Technology eReport
Volume 5, Number 3
August 2006

Table of Contents
Past Issues

ProductNotes

HP/Targus Evolution HP700 Rolling Computer Bag

 Reviewed by Alan Pearlman

More and more companies are coming out with better and better travel bags, but I think if I had to pick just one for myself, it would have to be the HP/Targus Evolution HP700 Roller. This stylish case is made of a high quality nylon/twill material, cleverly organized, and ideal for the traveling executive. The bag includes pen loops, a business card holder, a removable CD/DVD sleeve, three removable accessory pouches, a key fob, PDA or external drive pockets, and general use mesh pockets providing a place for even more mobile accessories. A padded ultralite portable sleeve in the notebook section, a separate file section, and a water bottle holder provide even more convenience.

The features that make this case perfect for the traveler are the hidden locking trolley handle, the “in-line-skate” wheels, and a retractable Airline Ticket/Passport Holder, which makes them accessible at all times without having to open your case.Targus makes the bag for HP, and it comes branded with an HP badge logo on the front of the case and an HP embossed logo on the luggage tag. This bag also features a patent-pending hidden mesh water bottle holder, and the workstation includes a removable accessory pocket, ideal for power cables and cords. The case will accommodate notebooks with up to 15.4" screens and boasts the SafePORT® Air Cushion System to protect your notebook.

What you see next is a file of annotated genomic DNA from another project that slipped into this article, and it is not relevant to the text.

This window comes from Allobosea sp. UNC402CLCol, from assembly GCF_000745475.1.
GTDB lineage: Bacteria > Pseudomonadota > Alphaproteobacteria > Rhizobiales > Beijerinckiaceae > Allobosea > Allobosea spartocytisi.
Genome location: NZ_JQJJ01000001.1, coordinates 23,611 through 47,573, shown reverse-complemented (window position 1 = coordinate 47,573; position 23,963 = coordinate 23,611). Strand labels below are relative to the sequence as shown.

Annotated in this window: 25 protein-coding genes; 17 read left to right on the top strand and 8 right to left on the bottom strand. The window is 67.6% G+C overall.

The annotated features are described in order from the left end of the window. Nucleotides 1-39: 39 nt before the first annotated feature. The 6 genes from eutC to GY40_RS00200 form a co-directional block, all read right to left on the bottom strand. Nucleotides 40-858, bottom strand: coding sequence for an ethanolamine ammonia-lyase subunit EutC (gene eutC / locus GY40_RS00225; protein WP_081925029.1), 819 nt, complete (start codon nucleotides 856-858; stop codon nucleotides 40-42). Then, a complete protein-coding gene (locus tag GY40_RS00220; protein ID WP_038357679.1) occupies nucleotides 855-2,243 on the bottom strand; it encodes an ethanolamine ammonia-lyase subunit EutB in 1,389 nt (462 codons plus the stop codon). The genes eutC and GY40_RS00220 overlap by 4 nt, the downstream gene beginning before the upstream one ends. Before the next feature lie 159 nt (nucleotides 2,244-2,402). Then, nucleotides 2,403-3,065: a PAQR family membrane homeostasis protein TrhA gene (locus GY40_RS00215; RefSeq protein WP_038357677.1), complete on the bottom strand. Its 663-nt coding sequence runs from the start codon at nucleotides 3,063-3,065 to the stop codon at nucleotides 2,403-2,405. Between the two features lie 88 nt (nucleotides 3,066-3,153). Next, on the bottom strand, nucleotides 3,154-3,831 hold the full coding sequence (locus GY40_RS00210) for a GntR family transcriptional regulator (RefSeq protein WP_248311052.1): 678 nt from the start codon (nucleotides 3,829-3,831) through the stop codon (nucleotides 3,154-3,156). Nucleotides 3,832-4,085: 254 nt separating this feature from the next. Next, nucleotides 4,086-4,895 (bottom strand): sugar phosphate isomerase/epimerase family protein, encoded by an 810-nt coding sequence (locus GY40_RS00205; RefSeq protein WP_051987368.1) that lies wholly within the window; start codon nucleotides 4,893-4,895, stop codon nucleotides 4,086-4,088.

HP mp3320 DLP Projector

Reviewed by Jeffrey Allen

Hewlett Packard has spent considerable effort designing products to make life easier for mobile professionals. The mp3320 DLP projector is one of the better buys in the projector market. The projector has a footprint smaller than a standard-sized sheet of paper, weighs only 3.8 pounds, generates 2400 ANSI lumens, easily connects to DVD players, PDAs, DVD players, and laptop computers. It has built-in VGA, composite, component, S-video, and HDTV connections. To make it even more appealing, the projector sells for approximately $1400. HP claims a lamp life of 4,000 hours using the economy mode and 2,000 hours using the economy mode. The projector boasts a 2000:1 contrast ratio and has native XGA (1024 x 768) resolution.

The mp3320 comes with a very serviceable protective case, which works fine when you carry the projector separately. It is small enough, however, that I can take it out of its case and put it in one of my larger computer bags, along with a laptop computer and other gear and files for travel.

The mp3320 sets up quickly and easily. It worked quite well (as in plug and play) with laptops running on the Mac OS and on Windows. It requires just a few minutes to warm up, and I could walk into a room, set it up, plug it in, turn it on, and have it ready for presentations within 5 minutes. The mp3320 runs quietly enough that it will not interfere with your presentations or the enjoyment of a video should you choose to project one. While it is on, the mp3320 does tend to run somewhat hot—not enough to burn you, but warm enough that you wouldn’t want to touch it or sit next to it on a hot day.

The projector generates a clear, sharp image with fairly good color rendition. The projector uses DLP (digital light processing) technology and a five-segment wheel that renders colors more vividly. It will project an image ranging from 24.4" to 292.5", measured diagonally.